DROWN: Breaking Down The Latest TLS / SSL Vulnerability


A new security vulnerability in an older version of TLS / SSL was announced this week and has been named “DROWN” by its authors (Decrypting RSA with Obsolete and Weakened eNcryption). It’s estimated to affect up to 11 million servers using the TLS / SSL protocol, from websites to e-mail servers. This unique attack allows a third-party who has intercepted encrypted traffic between a client and an unaffected server, such as one only supporting TLSv1.1 and TLSv1.2, to use another server that is using the same RSA private / public key-pair to act as an oracle to decrypt the intercepted traffic. This leads to a larger attack surface than would normally be exposed if the vulnerability were isolated to a single host since it allows an adversary to perform a “cross-protocol” attack by taking advantage of servers sharing the same TLS / SSL certificates.

In other words, this means that even if a server is configured correctly with proper TLS versions, cipher suites, and is using RSA key exchange, users who interface with that website could be at risk if there is another server that has the same TLS / SSL certificate and supports SSLv2. This attack can also be done using servers running TLS / SSL with different application protocols, such as an e-mail server with the same TLS / SSL certificate acting as an oracle to compromise security for a website. TLS / SSL configurations on e-mail servers and FTP servers are often overlooked, and is considered high-risk in this situation since an attacker could use that server to decrypt communication from the protected host.

There have been other attacks in previous TLS / SSL protocol versions and implementations that used what’s known as an “oracle” to decrypt communication, but these have always been constrained to the affected protocol. An “oracle” is an unintended side-effect of a server’s inconsistency to respond to different errors the same way, thus allowing an attacker to understand the specific reasons why a transaction failed, and possibly leak information about the underlying data. In most systems, understanding errors is important for diagnostic capabilities, but in cryptographic systems, it might compromised protected data.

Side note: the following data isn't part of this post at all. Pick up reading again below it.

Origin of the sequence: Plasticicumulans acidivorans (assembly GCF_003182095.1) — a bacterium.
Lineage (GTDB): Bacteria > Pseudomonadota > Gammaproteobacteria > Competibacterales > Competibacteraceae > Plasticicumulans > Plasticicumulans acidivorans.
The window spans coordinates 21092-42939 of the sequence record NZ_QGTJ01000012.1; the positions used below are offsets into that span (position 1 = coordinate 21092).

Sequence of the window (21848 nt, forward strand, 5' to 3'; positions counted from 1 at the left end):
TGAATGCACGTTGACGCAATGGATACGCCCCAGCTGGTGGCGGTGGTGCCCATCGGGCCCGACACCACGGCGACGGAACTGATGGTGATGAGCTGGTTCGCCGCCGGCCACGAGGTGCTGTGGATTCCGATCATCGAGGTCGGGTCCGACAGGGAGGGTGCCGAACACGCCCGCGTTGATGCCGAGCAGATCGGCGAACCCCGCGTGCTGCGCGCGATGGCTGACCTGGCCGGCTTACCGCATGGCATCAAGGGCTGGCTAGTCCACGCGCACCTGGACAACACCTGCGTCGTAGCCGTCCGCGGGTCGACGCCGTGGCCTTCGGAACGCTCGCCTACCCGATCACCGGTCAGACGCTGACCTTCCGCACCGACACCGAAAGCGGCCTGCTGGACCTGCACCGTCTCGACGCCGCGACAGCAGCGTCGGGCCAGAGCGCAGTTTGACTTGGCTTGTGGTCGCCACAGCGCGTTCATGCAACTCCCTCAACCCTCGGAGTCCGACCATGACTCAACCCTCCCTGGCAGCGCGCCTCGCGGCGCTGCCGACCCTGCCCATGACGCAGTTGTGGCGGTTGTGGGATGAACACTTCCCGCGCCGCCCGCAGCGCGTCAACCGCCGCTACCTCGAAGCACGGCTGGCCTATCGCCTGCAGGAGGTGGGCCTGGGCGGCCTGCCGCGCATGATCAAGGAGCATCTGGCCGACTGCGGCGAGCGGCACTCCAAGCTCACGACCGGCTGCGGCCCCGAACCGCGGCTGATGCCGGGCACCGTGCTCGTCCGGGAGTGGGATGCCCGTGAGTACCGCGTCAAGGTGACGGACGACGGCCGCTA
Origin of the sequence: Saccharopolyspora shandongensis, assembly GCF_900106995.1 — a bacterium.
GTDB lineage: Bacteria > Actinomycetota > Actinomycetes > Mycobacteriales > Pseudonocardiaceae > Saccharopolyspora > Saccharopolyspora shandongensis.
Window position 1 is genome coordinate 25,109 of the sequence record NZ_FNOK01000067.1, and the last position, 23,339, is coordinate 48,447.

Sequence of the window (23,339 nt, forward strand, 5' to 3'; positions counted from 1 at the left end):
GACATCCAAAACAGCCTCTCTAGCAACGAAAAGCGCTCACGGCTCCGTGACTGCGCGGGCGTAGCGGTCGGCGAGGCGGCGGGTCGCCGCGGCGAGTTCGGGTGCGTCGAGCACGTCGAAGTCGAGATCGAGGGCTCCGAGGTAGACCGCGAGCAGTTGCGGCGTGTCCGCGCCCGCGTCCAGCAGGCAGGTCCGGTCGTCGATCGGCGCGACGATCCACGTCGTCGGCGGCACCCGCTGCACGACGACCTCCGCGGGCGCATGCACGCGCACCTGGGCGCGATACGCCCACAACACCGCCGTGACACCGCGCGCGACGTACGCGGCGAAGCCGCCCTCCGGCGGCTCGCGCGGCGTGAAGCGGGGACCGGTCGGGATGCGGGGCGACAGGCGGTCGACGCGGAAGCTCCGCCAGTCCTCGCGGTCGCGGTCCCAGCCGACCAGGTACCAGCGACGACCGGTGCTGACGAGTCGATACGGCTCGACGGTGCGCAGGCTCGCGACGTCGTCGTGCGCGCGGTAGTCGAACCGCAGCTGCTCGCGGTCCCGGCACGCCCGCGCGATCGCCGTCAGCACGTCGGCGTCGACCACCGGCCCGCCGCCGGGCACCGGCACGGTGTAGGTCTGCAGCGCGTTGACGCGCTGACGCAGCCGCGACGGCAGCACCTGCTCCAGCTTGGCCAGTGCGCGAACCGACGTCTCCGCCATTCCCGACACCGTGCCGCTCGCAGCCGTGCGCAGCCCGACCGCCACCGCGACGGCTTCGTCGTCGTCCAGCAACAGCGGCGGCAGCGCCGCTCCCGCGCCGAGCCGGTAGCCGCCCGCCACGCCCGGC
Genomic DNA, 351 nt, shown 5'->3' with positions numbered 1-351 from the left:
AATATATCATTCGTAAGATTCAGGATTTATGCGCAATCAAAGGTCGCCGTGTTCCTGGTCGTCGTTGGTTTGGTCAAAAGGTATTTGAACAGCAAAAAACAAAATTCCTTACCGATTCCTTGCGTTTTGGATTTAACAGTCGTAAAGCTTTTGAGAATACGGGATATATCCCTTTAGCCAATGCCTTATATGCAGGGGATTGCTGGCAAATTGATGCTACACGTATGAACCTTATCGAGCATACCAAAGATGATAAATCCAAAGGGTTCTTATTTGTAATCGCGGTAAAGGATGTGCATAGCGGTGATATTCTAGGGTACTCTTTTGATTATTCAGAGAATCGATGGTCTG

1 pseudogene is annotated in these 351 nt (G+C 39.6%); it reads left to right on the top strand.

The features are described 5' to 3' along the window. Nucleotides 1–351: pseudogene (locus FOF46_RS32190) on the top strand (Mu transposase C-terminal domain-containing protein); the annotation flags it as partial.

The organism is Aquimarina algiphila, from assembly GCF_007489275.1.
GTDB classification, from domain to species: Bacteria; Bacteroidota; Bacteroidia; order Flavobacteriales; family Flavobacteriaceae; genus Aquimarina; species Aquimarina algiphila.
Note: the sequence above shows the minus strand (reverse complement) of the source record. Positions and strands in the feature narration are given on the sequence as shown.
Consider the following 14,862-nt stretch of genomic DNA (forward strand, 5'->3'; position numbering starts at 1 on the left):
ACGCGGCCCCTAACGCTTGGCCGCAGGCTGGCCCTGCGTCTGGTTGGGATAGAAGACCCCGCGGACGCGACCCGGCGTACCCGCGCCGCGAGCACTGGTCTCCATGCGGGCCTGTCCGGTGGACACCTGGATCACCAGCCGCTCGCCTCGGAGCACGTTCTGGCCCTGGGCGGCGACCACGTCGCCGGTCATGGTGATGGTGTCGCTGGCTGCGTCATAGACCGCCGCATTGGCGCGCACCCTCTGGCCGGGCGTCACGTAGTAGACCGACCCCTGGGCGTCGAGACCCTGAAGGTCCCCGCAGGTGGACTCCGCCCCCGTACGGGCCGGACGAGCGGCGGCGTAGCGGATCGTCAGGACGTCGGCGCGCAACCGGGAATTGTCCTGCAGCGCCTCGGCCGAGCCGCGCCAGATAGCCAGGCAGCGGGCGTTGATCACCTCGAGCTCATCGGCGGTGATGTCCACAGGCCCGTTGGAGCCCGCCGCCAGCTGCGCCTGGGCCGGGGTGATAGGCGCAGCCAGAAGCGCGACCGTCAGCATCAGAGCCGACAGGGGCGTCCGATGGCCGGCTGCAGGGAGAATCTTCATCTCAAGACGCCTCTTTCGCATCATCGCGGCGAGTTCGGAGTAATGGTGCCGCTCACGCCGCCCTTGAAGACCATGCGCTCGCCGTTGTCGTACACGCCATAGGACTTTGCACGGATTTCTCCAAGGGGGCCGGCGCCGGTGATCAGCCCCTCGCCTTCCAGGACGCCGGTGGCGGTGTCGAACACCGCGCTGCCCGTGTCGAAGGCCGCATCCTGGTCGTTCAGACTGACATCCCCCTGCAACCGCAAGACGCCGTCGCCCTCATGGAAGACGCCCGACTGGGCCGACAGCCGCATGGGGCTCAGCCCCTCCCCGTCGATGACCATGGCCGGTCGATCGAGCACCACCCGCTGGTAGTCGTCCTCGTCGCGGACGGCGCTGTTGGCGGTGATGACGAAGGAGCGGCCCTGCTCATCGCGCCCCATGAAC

The DROWN vulnerability has been assigned CVE-2016-0800, which is the “Common Vulnerability and Exposure” identifier used to track and publicize security issues in software products. There are two other CVEs that are important to consider with this announcement:

  • CVE-2016-0800 - “Cross-protocol attack on TLS using SSLv2” (DROWN) - Described above.
  • CVE-2016-0703 - “Divide-and-conquer session key recovery in SSLv2” - An OpenSSL-specific Key recovery attack in SSLv2 that allows an attacker to recover the master secret very quickly, and can be advantageous to an attacker by allowing them to perform the DROWN attack more efficiently. This was already addressed by the OpenSSL team on March 4th 2015.
  • CVE-2015-3197 - “SSLv2 doesn't block disabled ciphers” - To complicate mitigation, simply disabling all SSLv2 ciphers on a server using OpenSSL was not sufficient to disable the use of the protocol, and this issue still allowed clients to continue with the handshake. This was already addressed by the OpenSSL team on January 28th, 2016.

To remediate this vulnerability, it is recommended to either upgrade to the latest TLS / SSL library version or disable SSLv2 on the affected hosts. It’s important to understand what is required since the software package versions vary by operating system, and the steps to remediate on one operating system might be slightly different than to remediate it on another operating system.

How Does bitsight rate and detect this vulnerability?

According to Bitsight data, 56.3% of companies allow SSL v2 for some or all services.

The Bitsight Security Ratings product already assesses servers supporting the SSLv2 protocol, and we grade them as “BAD” accordingly. They should be promptly prioritized to protect against this attack. SSLv2 was officially deprecated by the security community in March 2011, but even at the time it was long considered a poor security practice due to the numerous known vulnerabilities. This week's announcement adds additional evidence that using backwards compatibility as an excuse to enable SSLv2 might put your organization at risk even further.